THORNTON WILLIS: STRUCTURAL ABSTRACTION features abstract oil paintings that represent art work spanning a decade: lattice paintings, triangle paintings and his latest work. What his art works have in common is the “allover surface plane held in tension, between figure and ground, as an interwoven field,” writes Lance Esplund, arts contributor to the Wall Street Journal.
ALUMNI YEARS — Thornton Willis earned his MA in art in 1966 (equivalent to today’s MFA) from the University of Alabama’s department of art and art history, where he came to study under the renowned abstract expressionist, Melville Price.
Willis writes about his teacher: “Mel encouraged me to paint and to go, in a sense, wherever the painting might take me. Eventually it did take me to New York City where I have lived and worked since 1967…I still hold to the tenants of Abstract Expressionism as Mel taught it and lived it. Painting is a powerful means of expression, an important cultural element that must be encouraged within modern society in order that society may be made whole. Mel believed this and lived his life accordingly.”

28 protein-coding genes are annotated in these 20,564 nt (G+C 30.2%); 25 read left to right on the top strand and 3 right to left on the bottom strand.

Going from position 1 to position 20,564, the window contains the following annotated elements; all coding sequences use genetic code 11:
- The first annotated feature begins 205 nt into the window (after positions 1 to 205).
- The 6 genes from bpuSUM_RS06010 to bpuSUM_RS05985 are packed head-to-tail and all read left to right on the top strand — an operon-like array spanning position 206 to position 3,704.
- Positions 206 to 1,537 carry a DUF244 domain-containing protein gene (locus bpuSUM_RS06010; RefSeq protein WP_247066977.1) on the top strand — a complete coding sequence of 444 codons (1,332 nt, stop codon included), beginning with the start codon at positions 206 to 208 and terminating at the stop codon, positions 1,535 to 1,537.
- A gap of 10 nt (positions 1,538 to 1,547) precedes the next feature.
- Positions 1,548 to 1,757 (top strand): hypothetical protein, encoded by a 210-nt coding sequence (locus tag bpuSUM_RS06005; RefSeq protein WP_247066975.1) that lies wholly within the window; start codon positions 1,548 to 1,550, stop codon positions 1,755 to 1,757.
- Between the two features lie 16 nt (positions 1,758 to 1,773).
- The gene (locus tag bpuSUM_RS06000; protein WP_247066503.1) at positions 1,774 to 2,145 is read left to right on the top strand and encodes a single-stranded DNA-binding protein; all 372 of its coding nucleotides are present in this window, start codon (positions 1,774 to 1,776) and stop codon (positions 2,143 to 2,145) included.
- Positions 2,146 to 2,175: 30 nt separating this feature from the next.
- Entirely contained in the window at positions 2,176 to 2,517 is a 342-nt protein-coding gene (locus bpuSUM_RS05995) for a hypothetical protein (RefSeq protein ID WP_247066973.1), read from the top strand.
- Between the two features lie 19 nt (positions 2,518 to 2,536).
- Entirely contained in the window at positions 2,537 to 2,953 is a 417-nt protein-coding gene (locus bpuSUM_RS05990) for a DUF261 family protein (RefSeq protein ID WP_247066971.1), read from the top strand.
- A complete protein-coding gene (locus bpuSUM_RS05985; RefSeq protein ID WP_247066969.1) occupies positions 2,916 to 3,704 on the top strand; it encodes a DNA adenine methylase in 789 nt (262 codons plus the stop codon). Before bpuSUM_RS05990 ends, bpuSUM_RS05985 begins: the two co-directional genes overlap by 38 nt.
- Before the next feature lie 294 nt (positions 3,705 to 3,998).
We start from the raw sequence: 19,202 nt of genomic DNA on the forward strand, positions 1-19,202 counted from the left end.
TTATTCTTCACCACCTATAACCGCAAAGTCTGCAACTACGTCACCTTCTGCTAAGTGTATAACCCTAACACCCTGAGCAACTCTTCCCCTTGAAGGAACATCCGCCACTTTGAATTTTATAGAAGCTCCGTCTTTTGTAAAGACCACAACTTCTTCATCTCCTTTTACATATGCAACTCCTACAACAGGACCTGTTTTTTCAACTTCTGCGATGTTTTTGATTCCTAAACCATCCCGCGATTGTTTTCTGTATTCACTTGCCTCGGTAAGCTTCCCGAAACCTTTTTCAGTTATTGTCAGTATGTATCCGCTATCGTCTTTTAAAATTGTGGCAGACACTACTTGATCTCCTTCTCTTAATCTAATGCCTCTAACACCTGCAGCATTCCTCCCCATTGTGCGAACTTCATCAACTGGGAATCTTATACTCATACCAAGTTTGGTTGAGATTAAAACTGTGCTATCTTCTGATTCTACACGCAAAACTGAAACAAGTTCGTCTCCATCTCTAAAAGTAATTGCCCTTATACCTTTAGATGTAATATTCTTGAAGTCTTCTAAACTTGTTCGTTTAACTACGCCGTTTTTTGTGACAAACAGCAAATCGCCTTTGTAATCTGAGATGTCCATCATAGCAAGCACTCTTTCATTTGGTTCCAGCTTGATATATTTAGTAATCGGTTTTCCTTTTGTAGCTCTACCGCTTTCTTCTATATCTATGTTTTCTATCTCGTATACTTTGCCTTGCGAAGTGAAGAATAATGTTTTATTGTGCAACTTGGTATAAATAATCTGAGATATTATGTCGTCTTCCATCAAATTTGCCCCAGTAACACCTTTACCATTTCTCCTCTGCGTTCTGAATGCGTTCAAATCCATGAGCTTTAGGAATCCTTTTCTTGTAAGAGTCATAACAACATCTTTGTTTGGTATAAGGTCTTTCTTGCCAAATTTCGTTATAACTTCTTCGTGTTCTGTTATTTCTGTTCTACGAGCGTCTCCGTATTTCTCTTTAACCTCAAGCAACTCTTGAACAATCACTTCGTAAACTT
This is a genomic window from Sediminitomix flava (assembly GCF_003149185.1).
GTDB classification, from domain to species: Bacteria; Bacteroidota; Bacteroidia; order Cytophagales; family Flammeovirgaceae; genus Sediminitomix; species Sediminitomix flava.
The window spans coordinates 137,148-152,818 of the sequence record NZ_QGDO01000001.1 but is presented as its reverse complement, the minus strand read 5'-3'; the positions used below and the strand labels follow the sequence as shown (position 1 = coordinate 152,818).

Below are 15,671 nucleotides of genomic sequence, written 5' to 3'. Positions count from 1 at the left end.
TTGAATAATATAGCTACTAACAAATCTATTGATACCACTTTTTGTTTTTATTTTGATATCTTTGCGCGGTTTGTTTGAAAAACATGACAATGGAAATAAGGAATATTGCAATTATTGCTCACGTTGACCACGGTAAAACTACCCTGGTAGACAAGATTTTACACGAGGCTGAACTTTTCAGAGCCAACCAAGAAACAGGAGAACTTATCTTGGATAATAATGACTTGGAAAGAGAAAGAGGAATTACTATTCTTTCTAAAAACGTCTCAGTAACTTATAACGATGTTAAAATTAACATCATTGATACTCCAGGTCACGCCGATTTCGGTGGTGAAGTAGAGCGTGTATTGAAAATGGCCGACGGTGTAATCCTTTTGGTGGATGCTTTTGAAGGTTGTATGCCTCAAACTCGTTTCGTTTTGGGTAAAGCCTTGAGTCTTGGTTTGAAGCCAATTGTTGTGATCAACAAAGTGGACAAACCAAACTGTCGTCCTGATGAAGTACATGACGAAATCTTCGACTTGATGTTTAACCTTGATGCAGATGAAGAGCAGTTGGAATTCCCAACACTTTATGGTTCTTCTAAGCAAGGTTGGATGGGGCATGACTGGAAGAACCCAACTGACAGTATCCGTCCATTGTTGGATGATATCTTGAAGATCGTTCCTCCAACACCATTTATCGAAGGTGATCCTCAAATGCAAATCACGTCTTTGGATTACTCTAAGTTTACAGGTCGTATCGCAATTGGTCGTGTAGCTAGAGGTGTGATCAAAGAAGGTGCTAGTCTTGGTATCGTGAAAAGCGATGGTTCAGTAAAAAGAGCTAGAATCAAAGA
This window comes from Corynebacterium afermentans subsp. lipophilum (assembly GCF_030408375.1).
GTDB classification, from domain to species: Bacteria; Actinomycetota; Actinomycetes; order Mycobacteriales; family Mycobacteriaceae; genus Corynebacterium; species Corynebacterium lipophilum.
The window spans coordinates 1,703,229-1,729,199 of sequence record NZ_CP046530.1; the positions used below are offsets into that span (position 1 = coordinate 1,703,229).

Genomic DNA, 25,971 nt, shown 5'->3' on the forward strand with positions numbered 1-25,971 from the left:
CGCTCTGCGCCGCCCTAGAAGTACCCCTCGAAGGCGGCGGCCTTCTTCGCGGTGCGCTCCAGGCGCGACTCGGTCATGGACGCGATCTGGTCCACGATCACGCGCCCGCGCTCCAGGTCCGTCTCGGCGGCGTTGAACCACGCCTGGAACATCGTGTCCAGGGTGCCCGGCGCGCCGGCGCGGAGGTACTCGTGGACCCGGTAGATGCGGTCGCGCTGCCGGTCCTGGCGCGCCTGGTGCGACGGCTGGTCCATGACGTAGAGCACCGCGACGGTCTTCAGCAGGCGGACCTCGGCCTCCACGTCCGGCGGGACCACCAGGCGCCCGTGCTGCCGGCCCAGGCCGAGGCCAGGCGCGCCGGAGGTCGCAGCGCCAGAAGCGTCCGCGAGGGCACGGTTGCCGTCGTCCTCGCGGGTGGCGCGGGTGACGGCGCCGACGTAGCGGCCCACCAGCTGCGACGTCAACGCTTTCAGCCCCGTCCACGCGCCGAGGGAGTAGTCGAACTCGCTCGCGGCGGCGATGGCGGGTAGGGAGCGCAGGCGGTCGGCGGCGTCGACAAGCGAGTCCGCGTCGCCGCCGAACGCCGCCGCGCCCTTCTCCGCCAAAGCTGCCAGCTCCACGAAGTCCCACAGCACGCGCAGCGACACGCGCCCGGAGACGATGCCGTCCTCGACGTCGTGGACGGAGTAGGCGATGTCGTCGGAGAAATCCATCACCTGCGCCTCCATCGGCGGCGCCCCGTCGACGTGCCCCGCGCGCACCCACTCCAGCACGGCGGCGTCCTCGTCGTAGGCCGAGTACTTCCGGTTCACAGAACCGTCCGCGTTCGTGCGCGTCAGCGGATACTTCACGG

AWARDS — Thornton Willis’s awards include a painting fellowship from the Guggenheim Memorial Foundation, painting and printmaking fellowships from the National Endowment for the Arts, the Adolph and Esther Gottlieb Fellowship, the Pollack-Krasner Foundation Painting Fellowship. Willis was awarded membership in the Southern Mississippi College of Arts and Letters Wall of Fame, his undergraduate alma mater. He has art work in more than forty collections, including the Museum of Modern Art; the Solomon R. Guggenheim Museum; the Whitney Museum of American Art; the Albright-Knox Art Gallery in Buffalo; the Phillips Collection in Washington, DC; the Herb and Dorothy Vogel Collection in the National Gallery, Washington, DC; the High Museum of Art, Atlanta; the Arkansas Art Center, Little Rock; the New Orleans Museum of Art; the Denver Museum of Fine Art; and the Portland (OR) Art Museum.